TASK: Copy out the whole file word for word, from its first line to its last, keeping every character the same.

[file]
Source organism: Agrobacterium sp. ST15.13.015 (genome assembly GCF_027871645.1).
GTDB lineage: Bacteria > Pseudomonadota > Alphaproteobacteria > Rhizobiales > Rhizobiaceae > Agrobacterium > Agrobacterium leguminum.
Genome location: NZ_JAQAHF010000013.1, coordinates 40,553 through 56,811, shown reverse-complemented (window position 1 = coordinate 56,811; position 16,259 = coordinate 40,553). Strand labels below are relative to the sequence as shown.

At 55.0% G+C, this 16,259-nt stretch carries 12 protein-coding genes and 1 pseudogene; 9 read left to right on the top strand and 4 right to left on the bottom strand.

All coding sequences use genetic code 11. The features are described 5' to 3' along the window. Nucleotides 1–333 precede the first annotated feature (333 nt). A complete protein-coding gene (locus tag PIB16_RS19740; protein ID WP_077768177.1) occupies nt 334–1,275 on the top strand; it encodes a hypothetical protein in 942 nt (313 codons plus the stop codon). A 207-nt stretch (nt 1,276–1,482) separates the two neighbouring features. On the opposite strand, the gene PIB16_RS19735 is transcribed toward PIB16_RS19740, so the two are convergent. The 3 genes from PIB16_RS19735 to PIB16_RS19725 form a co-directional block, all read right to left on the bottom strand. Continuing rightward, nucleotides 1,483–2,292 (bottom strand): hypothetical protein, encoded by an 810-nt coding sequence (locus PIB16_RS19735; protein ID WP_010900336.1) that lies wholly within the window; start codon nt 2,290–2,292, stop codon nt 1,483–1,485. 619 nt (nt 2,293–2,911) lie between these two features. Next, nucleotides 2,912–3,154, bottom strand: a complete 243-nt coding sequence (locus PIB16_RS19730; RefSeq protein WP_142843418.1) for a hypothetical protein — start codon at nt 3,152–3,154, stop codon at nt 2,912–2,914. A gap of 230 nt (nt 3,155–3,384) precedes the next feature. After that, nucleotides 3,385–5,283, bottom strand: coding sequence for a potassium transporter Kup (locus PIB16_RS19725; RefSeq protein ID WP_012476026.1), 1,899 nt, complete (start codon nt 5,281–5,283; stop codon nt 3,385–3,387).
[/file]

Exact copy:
Source organism: Agrobacterium sp. ST15.13.015 (genome assembly GCF_027871645.1).
GTDB lineage: Bacteria > Pseudomonadota > Alphaproteobacteria > Rhizobiales > Rhizobiaceae > Agrobacterium > Agrobacterium leguminum.
Genome location: NZ_JAQAHF010000013.1, coordinates 40,553 through 56,811, shown reverse-complemented (window position 1 = coordinate 56,811; position 16,259 = coordinate 40,553). Strand labels below are relative to the sequence as shown.

At 55.0% G+C, this 16,259-nt stretch carries 12 protein-coding genes and 1 pseudogene; 9 read left to right on the top strand and 4 right to left on the bottom strand.

All coding sequences use genetic code 11. The features are described 5' to 3' along the window. Nucleotides 1–333 precede the first annotated feature (333 nt). A complete protein-coding gene (locus tag PIB16_RS19740; protein ID WP_077768177.1) occupies nt 334–1,275 on the top strand; it encodes a hypothetical protein in 942 nt (313 codons plus the stop codon). A 207-nt stretch (nt 1,276–1,482) separates the two neighbouring features. On the opposite strand, the gene PIB16_RS19735 is transcribed toward PIB16_RS19740, so the two are convergent. The 3 genes from PIB16_RS19735 to PIB16_RS19725 form a co-directional block, all read right to left on the bottom strand. Continuing rightward, nucleotides 1,483–2,292 (bottom strand): hypothetical protein, encoded by an 810-nt coding sequence (locus PIB16_RS19735; protein ID WP_010900336.1) that lies wholly within the window; start codon nt 2,290–2,292, stop codon nt 1,483–1,485. 619 nt (nt 2,293–2,911) lie between these two features. Next, nucleotides 2,912–3,154, bottom strand: a complete 243-nt coding sequence (locus PIB16_RS19730; RefSeq protein WP_142843418.1) for a hypothetical protein — start codon at nt 3,152–3,154, stop codon at nt 2,912–2,914. A gap of 230 nt (nt 3,155–3,384) precedes the next feature. After that, nucleotides 3,385–5,283, bottom strand: coding sequence for a potassium transporter Kup (locus PIB16_RS19725; RefSeq protein ID WP_012476026.1), 1,899 nt, complete (start codon nt 5,281–5,283; stop codon nt 3,385–3,387).